In updating some graphs today, I discovered something interesting (but not entirely unexpected). The House of Representatives appears to be de-polarizing.
Why? COVID-19 stimulus bills, “ends-against-the-middle” voting (one, two), something else?
Of course, it’s also possible that this is just a blip.
The graphs begin in 1856-7, which is the first session with both Republicans and Democrats in the House (data). Here is the usual plot, based on distances between the party medians:
And here is another with distances between the party means:
Thanks to Dr. Jennie Sweet-Cushman for the prod.
All-time highs for the one-dimensional model
The most recent post on Poole’s Voteview blog warned of “possible big trouble ahead.” Cause for this warning was an “unprecedented collapse of the long-term structure of Congressional Voting during the past 20 years.” To back up the claim, Hare and Poole graphed model-fit statistics for optimal-classification scalings of each House session, 1789-2015. At the time of the original post, the need for more than one dimension had steadily declined since the mid-1970s. In earlier years, a second dimension improved model fit for certain issues, recent examples being gun control and abortion. One interpretation is that some Republicans had been liberal, at least on certain issues, and some Democrats conservative — and their roll-call voting reflected this.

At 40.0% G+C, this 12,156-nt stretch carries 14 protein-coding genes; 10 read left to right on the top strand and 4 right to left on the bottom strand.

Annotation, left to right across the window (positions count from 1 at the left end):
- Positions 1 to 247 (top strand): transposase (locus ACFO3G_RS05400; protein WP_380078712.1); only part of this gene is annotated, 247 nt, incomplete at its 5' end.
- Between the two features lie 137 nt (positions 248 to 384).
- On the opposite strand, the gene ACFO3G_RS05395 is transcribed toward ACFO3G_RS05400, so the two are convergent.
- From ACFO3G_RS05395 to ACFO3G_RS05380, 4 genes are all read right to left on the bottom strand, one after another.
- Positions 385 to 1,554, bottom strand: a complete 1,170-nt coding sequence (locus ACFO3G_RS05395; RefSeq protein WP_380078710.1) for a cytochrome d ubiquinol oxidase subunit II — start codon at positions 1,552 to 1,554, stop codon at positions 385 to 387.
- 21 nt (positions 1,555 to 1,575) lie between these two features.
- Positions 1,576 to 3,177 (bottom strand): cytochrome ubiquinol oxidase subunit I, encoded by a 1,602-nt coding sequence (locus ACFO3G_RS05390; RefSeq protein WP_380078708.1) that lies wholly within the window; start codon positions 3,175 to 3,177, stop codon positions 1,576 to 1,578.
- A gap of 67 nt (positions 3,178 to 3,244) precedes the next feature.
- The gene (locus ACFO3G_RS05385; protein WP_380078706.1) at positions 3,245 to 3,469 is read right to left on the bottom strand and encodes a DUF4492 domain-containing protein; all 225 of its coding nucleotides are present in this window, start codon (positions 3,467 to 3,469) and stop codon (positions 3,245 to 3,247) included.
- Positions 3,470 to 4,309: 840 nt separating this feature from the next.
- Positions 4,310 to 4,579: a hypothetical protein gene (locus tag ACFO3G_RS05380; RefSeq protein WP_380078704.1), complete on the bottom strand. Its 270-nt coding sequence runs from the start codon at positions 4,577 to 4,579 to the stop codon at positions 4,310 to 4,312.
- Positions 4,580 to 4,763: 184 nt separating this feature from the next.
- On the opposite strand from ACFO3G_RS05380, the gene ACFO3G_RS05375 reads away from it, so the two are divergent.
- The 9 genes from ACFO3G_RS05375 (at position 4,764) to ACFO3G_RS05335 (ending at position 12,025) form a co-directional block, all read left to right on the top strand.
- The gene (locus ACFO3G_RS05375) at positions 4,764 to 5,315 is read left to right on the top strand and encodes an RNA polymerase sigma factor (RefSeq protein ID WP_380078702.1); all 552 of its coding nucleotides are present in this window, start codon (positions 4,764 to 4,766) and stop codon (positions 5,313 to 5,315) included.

This post updates the earlier one through January 22, 2018. I am pleased to report (depending on your preference for party government) that a one-dimensional model better explains voting in the House of Representatives than at any point in American history.
Here you see the percentage of votes correctly classified in 1, 2, and 10 dimensions, per the original post. One-dimensional correct classification was 96 percent as of 1/22/18, an all-time high.
And here you see the aggregate proportional reduction in error (APRE), a model-fit statistic that weights classifier performance by ease of the task (i.e., the lopsidedness of a roll-call vote). One-dimesional APRE was 0.9 as of 1/22, another all-time high.
Two years ago, some wondered whether 2016 would become a high-water mark for polarization. Strictly speaking, these fit statistics don’t measure polarization (as a distance between parties), but they are consistent with party coalitions that continue to be rigid.
Thanks to Jeff Lewis at Voteview for making the underlying data available, and thanks to Chris Hare for the earlier analysis.